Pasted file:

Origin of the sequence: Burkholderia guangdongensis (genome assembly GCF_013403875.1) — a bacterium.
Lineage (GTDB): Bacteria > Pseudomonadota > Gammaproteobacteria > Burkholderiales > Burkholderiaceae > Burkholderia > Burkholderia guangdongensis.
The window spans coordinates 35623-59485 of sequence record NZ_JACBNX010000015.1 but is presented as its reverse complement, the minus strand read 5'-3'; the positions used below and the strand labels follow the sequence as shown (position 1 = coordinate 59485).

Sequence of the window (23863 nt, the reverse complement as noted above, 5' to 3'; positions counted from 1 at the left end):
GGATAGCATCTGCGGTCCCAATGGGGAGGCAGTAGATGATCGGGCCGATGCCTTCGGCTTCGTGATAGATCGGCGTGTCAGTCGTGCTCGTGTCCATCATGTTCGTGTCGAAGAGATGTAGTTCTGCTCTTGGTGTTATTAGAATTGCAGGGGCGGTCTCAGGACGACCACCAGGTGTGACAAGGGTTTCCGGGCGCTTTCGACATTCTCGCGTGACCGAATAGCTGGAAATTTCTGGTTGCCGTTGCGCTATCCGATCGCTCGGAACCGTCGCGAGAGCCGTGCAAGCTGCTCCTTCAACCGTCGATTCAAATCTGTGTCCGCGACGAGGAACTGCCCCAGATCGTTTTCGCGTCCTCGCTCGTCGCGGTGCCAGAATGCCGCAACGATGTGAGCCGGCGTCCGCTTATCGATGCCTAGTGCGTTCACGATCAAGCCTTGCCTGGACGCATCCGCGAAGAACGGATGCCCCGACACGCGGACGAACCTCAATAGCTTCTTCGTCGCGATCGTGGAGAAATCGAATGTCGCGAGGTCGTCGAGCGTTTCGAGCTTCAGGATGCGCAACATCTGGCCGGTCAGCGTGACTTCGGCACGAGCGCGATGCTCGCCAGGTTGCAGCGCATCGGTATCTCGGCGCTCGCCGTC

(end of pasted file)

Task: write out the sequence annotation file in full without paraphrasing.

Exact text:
Origin of the sequence: Burkholderia guangdongensis (genome assembly GCF_013403875.1) — a bacterium.
Lineage (GTDB): Bacteria > Pseudomonadota > Gammaproteobacteria > Burkholderiales > Burkholderiaceae > Burkholderia > Burkholderia guangdongensis.
The window spans coordinates 35623-59485 of sequence record NZ_JACBNX010000015.1 but is presented as its reverse complement, the minus strand read 5'-3'; the positions used below and the strand labels follow the sequence as shown (position 1 = coordinate 59485).

Sequence of the window (23863 nt, the reverse complement as noted above, 5' to 3'; positions counted from 1 at the left end):
GGATAGCATCTGCGGTCCCAATGGGGAGGCAGTAGATGATCGGGCCGATGCCTTCGGCTTCGTGATAGATCGGCGTGTCAGTCGTGCTCGTGTCCATCATGTTCGTGTCGAAGAGATGTAGTTCTGCTCTTGGTGTTATTAGAATTGCAGGGGCGGTCTCAGGACGACCACCAGGTGTGACAAGGGTTTCCGGGCGCTTTCGACATTCTCGCGTGACCGAATAGCTGGAAATTTCTGGTTGCCGTTGCGCTATCCGATCGCTCGGAACCGTCGCGAGAGCCGTGCAAGCTGCTCCTTCAACCGTCGATTCAAATCTGTGTCCGCGACGAGGAACTGCCCCAGATCGTTTTCGCGTCCTCGCTCGTCGCGGTGCCAGAATGCCGCAACGATGTGAGCCGGCGTCCGCTTATCGATGCCTAGTGCGTTCACGATCAAGCCTTGCCTGGACGCATCCGCGAAGAACGGATGCCCCGACACGCGGACGAACCTCAATAGCTTCTTCGTCGCGATCGTGGAGAAATCGAATGTCGCGAGGTCGTCGAGCGTTTCGAGCTTCAGGATGCGCAACATCTGGCCGGTCAGCGTGACTTCGGCACGAGCGCGATGCTCGCCAGGTTGCAGCGCATCGGTATCTCGGCGCTCGCCGTC